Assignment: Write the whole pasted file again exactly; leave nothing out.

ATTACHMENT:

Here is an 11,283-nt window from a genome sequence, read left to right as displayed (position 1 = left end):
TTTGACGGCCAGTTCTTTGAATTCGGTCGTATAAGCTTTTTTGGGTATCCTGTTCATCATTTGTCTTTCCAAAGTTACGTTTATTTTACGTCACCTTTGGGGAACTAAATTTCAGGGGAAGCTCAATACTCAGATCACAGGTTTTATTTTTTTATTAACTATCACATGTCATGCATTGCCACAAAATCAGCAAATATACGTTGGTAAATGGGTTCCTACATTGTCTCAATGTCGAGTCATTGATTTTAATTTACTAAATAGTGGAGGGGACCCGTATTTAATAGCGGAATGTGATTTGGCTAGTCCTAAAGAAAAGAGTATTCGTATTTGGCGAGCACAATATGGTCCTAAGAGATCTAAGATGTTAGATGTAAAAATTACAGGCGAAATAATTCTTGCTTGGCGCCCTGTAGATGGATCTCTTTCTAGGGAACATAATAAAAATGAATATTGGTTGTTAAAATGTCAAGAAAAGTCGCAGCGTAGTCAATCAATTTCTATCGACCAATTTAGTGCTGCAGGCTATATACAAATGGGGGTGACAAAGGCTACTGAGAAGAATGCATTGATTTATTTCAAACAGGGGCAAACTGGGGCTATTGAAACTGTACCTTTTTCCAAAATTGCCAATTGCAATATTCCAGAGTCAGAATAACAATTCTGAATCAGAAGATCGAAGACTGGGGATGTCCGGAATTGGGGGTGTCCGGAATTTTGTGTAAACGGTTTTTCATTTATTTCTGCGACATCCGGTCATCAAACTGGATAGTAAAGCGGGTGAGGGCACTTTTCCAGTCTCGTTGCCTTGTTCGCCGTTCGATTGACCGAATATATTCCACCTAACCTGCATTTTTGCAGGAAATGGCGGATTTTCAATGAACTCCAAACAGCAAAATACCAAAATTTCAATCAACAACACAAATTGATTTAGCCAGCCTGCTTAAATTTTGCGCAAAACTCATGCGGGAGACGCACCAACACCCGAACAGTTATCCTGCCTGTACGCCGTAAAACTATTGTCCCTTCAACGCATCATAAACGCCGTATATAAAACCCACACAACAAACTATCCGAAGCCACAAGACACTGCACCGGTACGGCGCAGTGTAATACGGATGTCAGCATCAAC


Here is an 11,283-nt window from a genome sequence, read left to right as displayed (position 1 = left end):
TTTGACGGCCAGTTCTTTGAATTCGGTCGTATAAGCTTTTTTGGGTATCCTGTTCATCATTTGTCTTTCCAAAGTTACGTTTATTTTACGTCACCTTTGGGGAACTAAATTTCAGGGGAAGCTCAATACTCAGATCACAGGTTTTATTTTTTTATTAACTATCACATGTCATGCATTGCCACAAAATCAGCAAATATACGTTGGTAAATGGGTTCCTACATTGTCTCAATGTCGAGTCATTGATTTTAATTTACTAAATAGTGGAGGGGACCCGTATTTAATAGCGGAATGTGATTTGGCTAGTCCTAAAGAAAAGAGTATTCGTATTTGGCGAGCACAATATGGTCCTAAGAGATCTAAGATGTTAGATGTAAAAATTACAGGCGAAATAATTCTTGCTTGGCGCCCTGTAGATGGATCTCTTTCTAGGGAACATAATAAAAATGAATATTGGTTGTTAAAATGTCAAGAAAAGTCGCAGCGTAGTCAATCAATTTCTATCGACCAATTTAGTGCTGCAGGCTATATACAAATGGGGGTGACAAAGGCTACTGAGAAGAATGCATTGATTTATTTCAAACAGGGGCAAACTGGGGCTATTGAAACTGTACCTTTTTCCAAAATTGCCAATTGCAATATTCCAGAGTCAGAATAACAATTCTGAATCAGAAGATCGAAGACTGGGGATGTCCGGAATTGGGGGTGTCCGGAATTTTGTGTAAACGGTTTTTCATTTATTTCTGCGACATCCGGTCATCAAACTGGATAGTAAAGCGGGTGAGGGCACTTTTCCAGTCTCGTTGCCTTGTTCGCCGTTCGATTGACCGAATATATTCCACCTAACCTGCATTTTTGCAGGAAATGGCGGATTTTCAATGAACTCCAAACAGCAAAATACCAAAATTTCAATCAACAACACAAATTGATTTAGCCAGCCTGCTTAAATTTTGCGCAAAACTCATGCGGGAGACGCACCAACACCCGAACAGTTATCCTGCCTGTACGCCGTAAAACTATTGTCCCTTCAACGCATCATAAACGCCGTATATAAAACCCACACAACAAACTATCCGAAGCCACAAGACACTGCACCGGTACGGCGCAGTGTAATACGGATGTCAGCATCAAC